Multiple sclerosis (MS) is a chronic inflammatory demyelinating disease of the central nervous system (CNS). Demyelination is a classical feature of MS lesions, and neurological deficits are often ascribed to the reduced signal conduction by demyelinated axons. However, recent studies emphasize that axonal loss is an important factor in MS pathogenesis and disease progression. Axonal loss is found in association with cellular infiltrates in MS lesions. In this review, we discuss the possible contribution of the innate immune system in this process. In particular, we describe how infiltrated macrophages may contribute to axonal loss in MS and in experimental autoimmune encephalomyelitis (EAE), the animal model for MS. An overview is given of the possible effects of mediators, which are produced by activated macrophages, such as such as pro-inflammatory cytokines, free radicals, glutamate and metalloproteases, on axonal integrity. We conclude that infiltrated macrophages, which are activated to produce pro-inflammatory mediators, may be interesting targets for therapeutic approaches aimed to prevent or reduce axonal loss during exacerbation of inflammation. Interference with the process of infiltration and migration of monocytes across the blood-brain barrier is one of the possibilities to reduce the damage by activated macrophages.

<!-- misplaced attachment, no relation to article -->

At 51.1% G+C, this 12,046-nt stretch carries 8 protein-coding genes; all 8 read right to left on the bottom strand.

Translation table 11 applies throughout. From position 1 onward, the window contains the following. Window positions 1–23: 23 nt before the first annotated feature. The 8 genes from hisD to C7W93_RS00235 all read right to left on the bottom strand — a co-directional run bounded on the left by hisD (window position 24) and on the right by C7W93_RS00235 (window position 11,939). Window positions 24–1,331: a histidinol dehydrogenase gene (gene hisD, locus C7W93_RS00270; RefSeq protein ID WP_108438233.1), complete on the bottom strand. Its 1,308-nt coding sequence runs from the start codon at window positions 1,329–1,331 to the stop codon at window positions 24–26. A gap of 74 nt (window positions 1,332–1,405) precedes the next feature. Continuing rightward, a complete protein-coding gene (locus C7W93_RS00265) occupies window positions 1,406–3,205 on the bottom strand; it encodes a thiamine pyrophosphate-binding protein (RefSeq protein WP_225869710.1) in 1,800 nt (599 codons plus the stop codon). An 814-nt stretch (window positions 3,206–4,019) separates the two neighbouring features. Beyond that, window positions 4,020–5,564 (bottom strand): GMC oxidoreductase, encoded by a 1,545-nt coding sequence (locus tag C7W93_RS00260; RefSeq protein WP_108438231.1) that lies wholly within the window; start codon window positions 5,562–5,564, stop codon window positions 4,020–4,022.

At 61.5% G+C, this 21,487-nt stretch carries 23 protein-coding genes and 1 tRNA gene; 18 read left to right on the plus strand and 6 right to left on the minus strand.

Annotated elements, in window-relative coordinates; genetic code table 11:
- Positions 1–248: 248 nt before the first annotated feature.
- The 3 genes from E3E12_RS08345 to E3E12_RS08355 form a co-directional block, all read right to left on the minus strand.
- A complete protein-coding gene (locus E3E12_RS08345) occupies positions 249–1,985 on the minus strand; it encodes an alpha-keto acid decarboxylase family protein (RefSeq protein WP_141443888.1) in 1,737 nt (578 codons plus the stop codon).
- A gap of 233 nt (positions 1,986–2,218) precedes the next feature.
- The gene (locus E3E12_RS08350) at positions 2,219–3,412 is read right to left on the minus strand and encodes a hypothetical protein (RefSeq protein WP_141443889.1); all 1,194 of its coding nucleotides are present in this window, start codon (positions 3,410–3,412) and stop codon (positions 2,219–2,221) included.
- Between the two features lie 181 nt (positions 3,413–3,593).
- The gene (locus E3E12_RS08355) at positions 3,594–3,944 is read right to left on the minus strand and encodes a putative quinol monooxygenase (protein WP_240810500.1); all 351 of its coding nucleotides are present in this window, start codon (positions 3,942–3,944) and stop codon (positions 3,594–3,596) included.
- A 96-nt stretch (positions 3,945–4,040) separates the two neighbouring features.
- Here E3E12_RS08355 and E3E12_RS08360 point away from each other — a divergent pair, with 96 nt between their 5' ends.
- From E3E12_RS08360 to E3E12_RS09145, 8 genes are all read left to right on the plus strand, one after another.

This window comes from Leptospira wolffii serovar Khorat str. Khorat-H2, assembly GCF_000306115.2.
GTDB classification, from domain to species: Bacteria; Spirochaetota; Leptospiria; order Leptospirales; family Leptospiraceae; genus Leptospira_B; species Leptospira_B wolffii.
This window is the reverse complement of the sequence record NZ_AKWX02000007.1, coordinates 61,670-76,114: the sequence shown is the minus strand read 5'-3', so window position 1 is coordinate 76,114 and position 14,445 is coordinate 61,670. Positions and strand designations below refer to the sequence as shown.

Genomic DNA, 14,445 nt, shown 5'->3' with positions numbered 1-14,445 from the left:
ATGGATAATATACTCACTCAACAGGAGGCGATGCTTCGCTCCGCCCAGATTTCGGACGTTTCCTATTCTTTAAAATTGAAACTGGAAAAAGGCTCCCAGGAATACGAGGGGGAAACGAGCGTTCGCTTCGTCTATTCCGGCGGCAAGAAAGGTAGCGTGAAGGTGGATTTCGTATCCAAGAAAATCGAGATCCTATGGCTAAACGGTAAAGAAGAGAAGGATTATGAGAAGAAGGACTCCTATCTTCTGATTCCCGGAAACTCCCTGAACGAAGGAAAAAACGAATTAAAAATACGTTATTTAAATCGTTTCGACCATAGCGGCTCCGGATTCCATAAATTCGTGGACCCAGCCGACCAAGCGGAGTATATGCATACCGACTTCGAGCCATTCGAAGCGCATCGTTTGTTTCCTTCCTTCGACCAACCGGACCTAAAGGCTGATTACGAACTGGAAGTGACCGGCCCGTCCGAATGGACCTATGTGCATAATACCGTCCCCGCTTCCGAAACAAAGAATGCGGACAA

- Encephalomyelitis, Autoimmune, Experimental/etiology
- Free Radicals/metabolism
- Models, Biological
- Multiple Sclerosis/etiology
- Nerve Degeneration/complications
- Peptide Hydrolases/physiology